‘Eurovision Song Contest: The Story of Fire Saga’ Movie Review: The Musical Event Doesn’t Hit the Right Notes
A highly anticipated Netflix film debuts on June 26, 2020. Eurovision Song Contest: The Story of Fire Saga stars Will Ferrell and Rachel McAdams as participants in the annual event. The duo hail from the whale-watching town of Husavik, Iceland. As children, they saw Abba perform in the 1974 contest, and their lives were changed forever. (Spoilers for Eurovision Song Contest: The Story of Fire Saga ahead.)
The movie depicts the two now-grown characters, who, despite a terrible performance at the qualifying event, become Iceland’s entry for the 2020 contest due to tragedy. They travel to Scotland for the event, where they continue to face challenges. The lifelong friends (and possible siblings) are up against their own romantic tension, the immense talent around them, and one duplicitous fellow contest. How will they succeed?
Who do Will Ferrell and Rachel McAdams play in ‘Eurovision Song Contest: The Story of Fire Saga’?
Ferrell portrays Lars Erickssong. Following his mother’s death when he was a child, he became obsessed with one thing: Winning the annual Eurovision Song Contest. Aside from his day job in parking enforcement, he remains fixated on his dream, which he can only achieve with one person’s help.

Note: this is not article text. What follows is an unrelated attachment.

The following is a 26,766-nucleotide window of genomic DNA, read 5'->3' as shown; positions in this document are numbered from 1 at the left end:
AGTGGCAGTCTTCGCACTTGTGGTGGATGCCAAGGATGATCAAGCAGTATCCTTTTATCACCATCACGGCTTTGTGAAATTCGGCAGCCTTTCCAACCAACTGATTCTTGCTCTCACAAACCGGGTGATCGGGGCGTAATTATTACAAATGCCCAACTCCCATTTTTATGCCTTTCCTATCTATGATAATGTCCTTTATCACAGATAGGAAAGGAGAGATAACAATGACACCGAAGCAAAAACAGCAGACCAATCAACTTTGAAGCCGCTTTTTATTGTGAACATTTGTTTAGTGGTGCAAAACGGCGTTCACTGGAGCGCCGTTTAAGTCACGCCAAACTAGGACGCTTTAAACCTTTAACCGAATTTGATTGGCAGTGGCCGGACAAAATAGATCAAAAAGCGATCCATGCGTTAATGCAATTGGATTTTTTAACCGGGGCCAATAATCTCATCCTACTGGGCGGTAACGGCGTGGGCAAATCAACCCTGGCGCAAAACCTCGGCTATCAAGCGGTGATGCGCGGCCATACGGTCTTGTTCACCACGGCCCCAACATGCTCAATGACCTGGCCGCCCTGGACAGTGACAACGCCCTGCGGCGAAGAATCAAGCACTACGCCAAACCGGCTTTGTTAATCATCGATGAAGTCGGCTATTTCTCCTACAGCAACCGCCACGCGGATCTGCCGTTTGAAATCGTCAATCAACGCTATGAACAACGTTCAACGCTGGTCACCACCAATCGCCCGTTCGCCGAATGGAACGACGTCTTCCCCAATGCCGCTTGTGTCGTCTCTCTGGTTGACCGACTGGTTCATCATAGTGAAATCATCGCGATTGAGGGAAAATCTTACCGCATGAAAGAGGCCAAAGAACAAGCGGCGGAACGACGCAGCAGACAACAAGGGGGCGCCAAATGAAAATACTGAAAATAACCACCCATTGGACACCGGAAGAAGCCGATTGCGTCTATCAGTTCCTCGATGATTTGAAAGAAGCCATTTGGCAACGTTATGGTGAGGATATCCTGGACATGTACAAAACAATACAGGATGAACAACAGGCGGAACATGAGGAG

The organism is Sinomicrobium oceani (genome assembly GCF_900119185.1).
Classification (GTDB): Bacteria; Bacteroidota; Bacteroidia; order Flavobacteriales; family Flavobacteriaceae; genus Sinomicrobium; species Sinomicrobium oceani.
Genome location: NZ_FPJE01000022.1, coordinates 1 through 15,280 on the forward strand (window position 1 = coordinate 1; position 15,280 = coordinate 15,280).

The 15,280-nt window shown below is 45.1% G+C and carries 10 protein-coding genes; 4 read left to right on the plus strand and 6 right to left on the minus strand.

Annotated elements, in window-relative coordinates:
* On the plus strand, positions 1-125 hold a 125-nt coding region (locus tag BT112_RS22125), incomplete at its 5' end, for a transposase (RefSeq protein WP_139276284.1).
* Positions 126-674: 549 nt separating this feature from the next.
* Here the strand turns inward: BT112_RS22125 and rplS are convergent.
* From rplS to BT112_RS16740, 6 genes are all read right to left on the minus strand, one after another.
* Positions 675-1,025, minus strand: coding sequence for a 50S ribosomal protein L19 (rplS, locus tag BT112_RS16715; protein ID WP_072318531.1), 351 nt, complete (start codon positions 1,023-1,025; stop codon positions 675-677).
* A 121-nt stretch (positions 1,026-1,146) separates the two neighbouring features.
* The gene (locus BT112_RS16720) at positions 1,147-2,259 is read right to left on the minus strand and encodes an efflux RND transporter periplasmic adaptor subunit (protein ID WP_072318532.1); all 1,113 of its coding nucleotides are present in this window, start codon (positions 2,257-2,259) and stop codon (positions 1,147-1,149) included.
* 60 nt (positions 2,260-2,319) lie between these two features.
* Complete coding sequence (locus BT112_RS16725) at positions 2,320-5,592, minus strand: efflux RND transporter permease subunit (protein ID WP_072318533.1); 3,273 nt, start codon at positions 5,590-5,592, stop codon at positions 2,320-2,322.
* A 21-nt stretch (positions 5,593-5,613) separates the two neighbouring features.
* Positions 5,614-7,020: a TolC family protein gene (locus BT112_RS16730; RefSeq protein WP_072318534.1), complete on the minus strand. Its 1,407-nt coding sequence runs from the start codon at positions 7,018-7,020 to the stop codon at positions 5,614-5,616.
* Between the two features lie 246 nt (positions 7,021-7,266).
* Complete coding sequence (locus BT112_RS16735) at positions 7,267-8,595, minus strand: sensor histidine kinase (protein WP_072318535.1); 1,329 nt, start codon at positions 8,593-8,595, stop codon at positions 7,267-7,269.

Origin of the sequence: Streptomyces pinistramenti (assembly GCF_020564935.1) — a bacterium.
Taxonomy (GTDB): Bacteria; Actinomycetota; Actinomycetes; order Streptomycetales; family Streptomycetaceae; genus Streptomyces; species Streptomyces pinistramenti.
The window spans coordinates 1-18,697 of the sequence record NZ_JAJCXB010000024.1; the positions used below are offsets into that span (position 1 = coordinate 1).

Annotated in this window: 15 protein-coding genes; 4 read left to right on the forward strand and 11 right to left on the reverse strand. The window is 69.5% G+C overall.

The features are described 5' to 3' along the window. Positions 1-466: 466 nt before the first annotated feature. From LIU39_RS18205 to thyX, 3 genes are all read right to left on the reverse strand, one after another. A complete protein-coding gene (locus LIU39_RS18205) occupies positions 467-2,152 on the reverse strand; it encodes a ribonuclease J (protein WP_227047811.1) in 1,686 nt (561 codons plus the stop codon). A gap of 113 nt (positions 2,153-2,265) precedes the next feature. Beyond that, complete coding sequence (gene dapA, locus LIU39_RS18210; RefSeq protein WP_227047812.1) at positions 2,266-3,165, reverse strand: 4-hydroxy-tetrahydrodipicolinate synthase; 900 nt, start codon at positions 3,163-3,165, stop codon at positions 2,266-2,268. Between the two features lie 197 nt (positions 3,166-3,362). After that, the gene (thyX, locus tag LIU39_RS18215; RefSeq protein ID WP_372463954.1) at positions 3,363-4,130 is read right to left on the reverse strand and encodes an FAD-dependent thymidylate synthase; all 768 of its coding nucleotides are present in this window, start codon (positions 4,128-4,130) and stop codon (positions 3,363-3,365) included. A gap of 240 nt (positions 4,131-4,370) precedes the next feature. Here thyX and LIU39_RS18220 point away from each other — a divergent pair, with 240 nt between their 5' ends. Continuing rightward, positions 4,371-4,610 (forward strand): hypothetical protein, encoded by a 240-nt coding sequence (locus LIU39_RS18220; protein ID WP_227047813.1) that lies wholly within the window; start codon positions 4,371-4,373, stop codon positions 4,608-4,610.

That’s where McAdams’ Sigrit Ericksdottir comes in. She and Lars perform together as Fire Saga, playing the local pub in their small village. Sigrit, a teacher, isn’t as interested in the flashy musical numbers Lars thinks will help them win. She’d rather sing in her native Icelandic. She believes in elves and thinks they’re helping her and Lars succeed.
The film features notable actors in supporting roles
Like most of Ferrell’s films, there are plenty of stars to be seen. Pierce Brosnan (who is about 15 years older than Ferrell) plays Lars’ disapproving father, Erick. Downton Abbey‘s Dan Stevens stars as Alexander Lemtov, a Russian performer who befriends Sigrit. Singer Demi Lovato has a cameo.
As often happens with Netflix, some roles are held by actors who’ve worked with the streaming service before, such as Mikael Persbrandt (Sex Education) and Ólafur Darri Ólafsson (Lady Dynamite). A number of stars also play themselves, including Graham Norton, who hosts the competition. And several contestants from past real Eurovision events perform during a large group number.
Ultimately, ‘Eurovision’ fails to live up to Ferrell’s past successes
As with much of his work, Ferrell not only stars in but co-wrote and produced Eurovision. The movie is directed by David Dobkin, who last directed the drama The Judge in 2014. But he hasn’t had a hit comedy since Wedding Crashers 15 years ago.
Ferrell, of course, has had many hits. But over the past decade, his films have become less and less popular. The last movie he co-wrote, Anchorman 2: The Legend Continues, did well but didn’t match the original’s success. He had remained behind the scenes as a producer more often than not.
Eurovision does a nice job of simultaneously mocking and celebrating the contest. But as fun as all of the glitz and camp may be, it’s just not enough to make for a good movie.